Precision ag research focus of new university lab

Project to build on University of Nebraska-Lincoln’s long relationship with USDA

The construction of the National Center for Resilient and Regenerative Precision Agriculture at the University of Nebraska-Lincoln’s Nebraska Innovation Campus has begun. The research center is a partnership between the U.S. Department of Agriculture’s Agricultural Research Service (ARS), University of Nebraska–Lincoln and Nebraska Innovation Campus. The focus of the center will be on the challenges and opportunities facing agriculture in the future.

“There is a long history of scientific innovation and collaboration between ARS and UNL, typical of the USDA-land-grant university partnerships across the country,” said Chavonda Jacobs-Young, USDA chief scientist and undersecretary for research, education and economics. “Updated facilities ensure our best and brightest scientists work in the environment and with the tools they need to successfully meet the challenges agriculture faces.”

USDA The National Center for Resilient and Regenerative Precision Agriculture at Nebraska Innovation Campus launched with a ceremonial turning of dirt on May 6. (Illustration: University of Nebraska–Lincoln)

During this digital era, agricultural production and agricultural landscapes are transforming. Farmers and producers need the latest information technology, tools and data to make informed and innovative decisions for their operations. The center will focus on key research areas to address these challenges and promote efficient agriculture practices.

“This project is a testament to the long history of innovation, ingenuity and adaptability of agricultural producers across the United States and right here in Nebraska. It celebrates an incredibly productive 120-year partnership between USDA-ARS and the University of Nebraska-Lincoln, and it exemplifies the passion and dedication of agricultural, state, and federal leaders,” said Mike Boehm, vice chancellor for UNL’s Institute of Agriculture and Natural Resources. “Nebraska is a special place with incredible people, and the ripples of what we do here often extend around the globe. I believe the work that will take place in this facility will usher in a new era of American agriculture, and I’m thrilled that what happens next in agriculture will happen first in Nebraska.”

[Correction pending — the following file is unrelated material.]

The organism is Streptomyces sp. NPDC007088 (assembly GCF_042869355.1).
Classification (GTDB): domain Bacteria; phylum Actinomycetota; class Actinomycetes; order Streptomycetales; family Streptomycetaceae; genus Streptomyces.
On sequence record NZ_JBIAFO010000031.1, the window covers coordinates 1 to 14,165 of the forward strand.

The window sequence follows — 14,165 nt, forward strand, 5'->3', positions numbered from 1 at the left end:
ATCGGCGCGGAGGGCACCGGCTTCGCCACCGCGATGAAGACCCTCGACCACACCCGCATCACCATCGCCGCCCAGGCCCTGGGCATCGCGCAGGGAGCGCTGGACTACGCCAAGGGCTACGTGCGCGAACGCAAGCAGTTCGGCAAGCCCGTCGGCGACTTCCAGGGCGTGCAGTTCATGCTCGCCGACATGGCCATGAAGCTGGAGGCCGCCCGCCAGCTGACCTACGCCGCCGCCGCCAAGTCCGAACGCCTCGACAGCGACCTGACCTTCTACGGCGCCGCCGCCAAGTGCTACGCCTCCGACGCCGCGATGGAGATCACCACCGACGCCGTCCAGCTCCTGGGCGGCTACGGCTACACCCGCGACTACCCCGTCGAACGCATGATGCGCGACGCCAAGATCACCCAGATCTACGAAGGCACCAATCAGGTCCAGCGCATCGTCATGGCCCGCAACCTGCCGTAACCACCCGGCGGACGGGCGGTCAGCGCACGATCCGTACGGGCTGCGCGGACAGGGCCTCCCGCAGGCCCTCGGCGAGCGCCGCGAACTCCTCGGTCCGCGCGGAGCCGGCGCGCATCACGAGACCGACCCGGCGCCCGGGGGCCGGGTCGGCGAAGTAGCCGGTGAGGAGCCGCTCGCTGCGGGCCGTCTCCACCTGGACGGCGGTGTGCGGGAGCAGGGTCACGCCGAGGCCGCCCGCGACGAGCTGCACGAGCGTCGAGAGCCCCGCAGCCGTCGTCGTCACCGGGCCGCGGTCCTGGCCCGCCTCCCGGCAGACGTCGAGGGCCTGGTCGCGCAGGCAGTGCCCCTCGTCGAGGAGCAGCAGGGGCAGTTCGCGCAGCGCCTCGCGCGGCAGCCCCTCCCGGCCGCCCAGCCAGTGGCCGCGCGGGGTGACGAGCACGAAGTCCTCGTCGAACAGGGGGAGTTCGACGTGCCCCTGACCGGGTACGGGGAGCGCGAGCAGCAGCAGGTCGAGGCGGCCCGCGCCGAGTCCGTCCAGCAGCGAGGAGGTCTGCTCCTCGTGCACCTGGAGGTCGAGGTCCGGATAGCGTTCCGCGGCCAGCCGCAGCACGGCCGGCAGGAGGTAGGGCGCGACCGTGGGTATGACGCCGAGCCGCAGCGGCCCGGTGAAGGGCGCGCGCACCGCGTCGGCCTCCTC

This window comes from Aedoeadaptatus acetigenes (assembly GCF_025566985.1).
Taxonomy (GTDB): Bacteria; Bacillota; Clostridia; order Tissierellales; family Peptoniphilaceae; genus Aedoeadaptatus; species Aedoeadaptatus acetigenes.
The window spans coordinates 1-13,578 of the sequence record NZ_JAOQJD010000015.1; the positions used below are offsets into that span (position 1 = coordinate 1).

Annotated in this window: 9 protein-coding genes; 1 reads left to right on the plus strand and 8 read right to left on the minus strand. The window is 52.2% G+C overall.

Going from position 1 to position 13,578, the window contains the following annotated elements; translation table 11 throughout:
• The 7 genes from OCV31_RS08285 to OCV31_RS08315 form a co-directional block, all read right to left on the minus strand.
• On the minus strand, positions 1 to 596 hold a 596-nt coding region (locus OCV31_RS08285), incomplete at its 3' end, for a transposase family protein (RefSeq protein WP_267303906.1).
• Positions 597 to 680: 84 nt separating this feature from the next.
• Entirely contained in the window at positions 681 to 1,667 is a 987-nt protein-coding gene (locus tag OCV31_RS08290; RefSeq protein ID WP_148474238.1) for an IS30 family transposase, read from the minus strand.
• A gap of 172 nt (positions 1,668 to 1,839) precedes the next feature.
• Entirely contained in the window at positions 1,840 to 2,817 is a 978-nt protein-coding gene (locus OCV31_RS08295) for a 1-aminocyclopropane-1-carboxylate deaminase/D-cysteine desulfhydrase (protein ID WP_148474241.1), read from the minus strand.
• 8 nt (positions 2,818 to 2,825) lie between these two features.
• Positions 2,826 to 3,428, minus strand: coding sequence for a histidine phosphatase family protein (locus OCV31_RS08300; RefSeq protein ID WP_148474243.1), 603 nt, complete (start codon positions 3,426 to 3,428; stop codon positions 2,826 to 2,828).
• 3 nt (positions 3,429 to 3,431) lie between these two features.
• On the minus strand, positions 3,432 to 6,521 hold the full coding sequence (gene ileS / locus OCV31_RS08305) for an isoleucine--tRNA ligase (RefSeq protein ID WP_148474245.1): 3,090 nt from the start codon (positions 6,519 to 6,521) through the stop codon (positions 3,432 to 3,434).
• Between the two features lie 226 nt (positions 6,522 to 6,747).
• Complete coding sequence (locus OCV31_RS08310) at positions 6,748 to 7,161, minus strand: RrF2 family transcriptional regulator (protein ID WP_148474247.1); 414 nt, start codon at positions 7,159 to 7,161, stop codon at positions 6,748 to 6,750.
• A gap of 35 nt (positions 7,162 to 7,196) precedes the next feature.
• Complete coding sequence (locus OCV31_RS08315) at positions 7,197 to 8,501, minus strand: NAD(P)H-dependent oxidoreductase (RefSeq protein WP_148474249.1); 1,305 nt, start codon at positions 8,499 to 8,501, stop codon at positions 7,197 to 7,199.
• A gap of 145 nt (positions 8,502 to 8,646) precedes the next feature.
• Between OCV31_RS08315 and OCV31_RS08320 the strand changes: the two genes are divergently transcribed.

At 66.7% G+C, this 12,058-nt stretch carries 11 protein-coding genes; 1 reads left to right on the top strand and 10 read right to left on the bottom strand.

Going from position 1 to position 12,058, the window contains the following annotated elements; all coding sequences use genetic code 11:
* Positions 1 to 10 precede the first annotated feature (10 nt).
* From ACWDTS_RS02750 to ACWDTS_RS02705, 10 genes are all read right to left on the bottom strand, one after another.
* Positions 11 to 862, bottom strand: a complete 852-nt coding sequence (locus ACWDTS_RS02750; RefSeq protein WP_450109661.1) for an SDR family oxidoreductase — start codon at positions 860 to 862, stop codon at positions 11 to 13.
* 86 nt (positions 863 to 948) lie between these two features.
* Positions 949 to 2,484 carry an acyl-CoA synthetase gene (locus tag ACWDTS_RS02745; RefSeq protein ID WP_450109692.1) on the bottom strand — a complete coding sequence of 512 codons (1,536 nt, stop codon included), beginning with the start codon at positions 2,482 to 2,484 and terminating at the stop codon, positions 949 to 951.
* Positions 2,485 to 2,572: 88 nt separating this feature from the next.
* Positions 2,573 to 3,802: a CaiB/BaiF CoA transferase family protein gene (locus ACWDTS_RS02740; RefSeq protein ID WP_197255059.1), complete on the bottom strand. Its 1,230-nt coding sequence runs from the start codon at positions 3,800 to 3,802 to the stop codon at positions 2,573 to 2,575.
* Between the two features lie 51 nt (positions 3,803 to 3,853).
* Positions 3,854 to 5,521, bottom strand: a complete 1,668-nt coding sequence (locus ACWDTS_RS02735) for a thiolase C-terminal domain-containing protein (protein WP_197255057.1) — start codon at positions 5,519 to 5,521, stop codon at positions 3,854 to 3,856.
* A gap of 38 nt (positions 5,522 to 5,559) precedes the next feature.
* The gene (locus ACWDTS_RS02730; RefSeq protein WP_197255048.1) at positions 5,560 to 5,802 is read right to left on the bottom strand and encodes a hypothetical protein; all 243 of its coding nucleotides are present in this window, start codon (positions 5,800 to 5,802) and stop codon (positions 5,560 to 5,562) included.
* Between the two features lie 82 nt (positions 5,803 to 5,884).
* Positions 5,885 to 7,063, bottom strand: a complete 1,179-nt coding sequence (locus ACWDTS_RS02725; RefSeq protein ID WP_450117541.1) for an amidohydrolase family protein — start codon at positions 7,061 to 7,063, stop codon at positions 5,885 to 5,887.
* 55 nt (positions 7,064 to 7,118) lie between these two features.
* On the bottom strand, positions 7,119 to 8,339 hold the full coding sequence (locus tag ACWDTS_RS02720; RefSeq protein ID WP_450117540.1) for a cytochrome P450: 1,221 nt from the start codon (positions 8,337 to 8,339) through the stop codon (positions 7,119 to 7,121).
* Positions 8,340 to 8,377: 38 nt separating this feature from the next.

Reportedly, the National Center for Resilient and Regenerative Precision Agriculture is a $160 million USDA laboratory. It is expected to double the USDA’s staff presence at the University of Nebraska–Lincoln. The first phase will feature 15,000 sq. ft. of greenhouses and 10,000 sq. ft. of headhouse space. It will connect to the Greenhouse Innovation Center at Nebraska Innovation Campus.

The new greenhouse is expected to allow ARS to perform research on wheat, barley, sorghum, forage and bioenergy grasses, and other crops.  Once fully completed, the agriculture research complex will function as a central hub for multidisciplinary experts, scientists and engineers who will collaborate with industry and producers to improve water and food security, increase the resilience of agricultural landscapes and enhance agricultural profitability.

“The complex problems we face today in the ag industry require unprecedented levels of collaboration to overcome. This facility will help us achieve that goal, aligning resources and magnifying impressive impacts on agriculture nationwide,” Chancellor Rodney D. Bennett said. “This national center will become the model for excellence in ag-focused innovation.”

The establishment of the center is expected to further strengthen the collaboration over the past century between ARS and UNL. These partnerships have reportedly advanced research on sustainable bioenergy crops and production systems in an age where agriculture is expected to supply 40% of U.S. liquid fuels within the next three decades, in addition to providing food and fiber to a growing population.

The Wheat, Sorghum and Forage Research Unit and the Agroecosystem Management Research Unit are currently located at UNL. The scientists working in these units are making contributions to crop and livestock production systems by improving productivity, stability of production, sustainability and profitability.

Founded in 2015, Nebraska Innovation Campus is home to more than 70 companies that include private businesses and University of Nebraska entities. Private-sector businesses occupy two-thirds of the campus’s 570,000 sq. ft. of constructed space. Facilities include office space; a makerspace; a conference center; The Scarlet Hotel, a teaching and research hotel; lab space; pilot plant space and greenhouse space.


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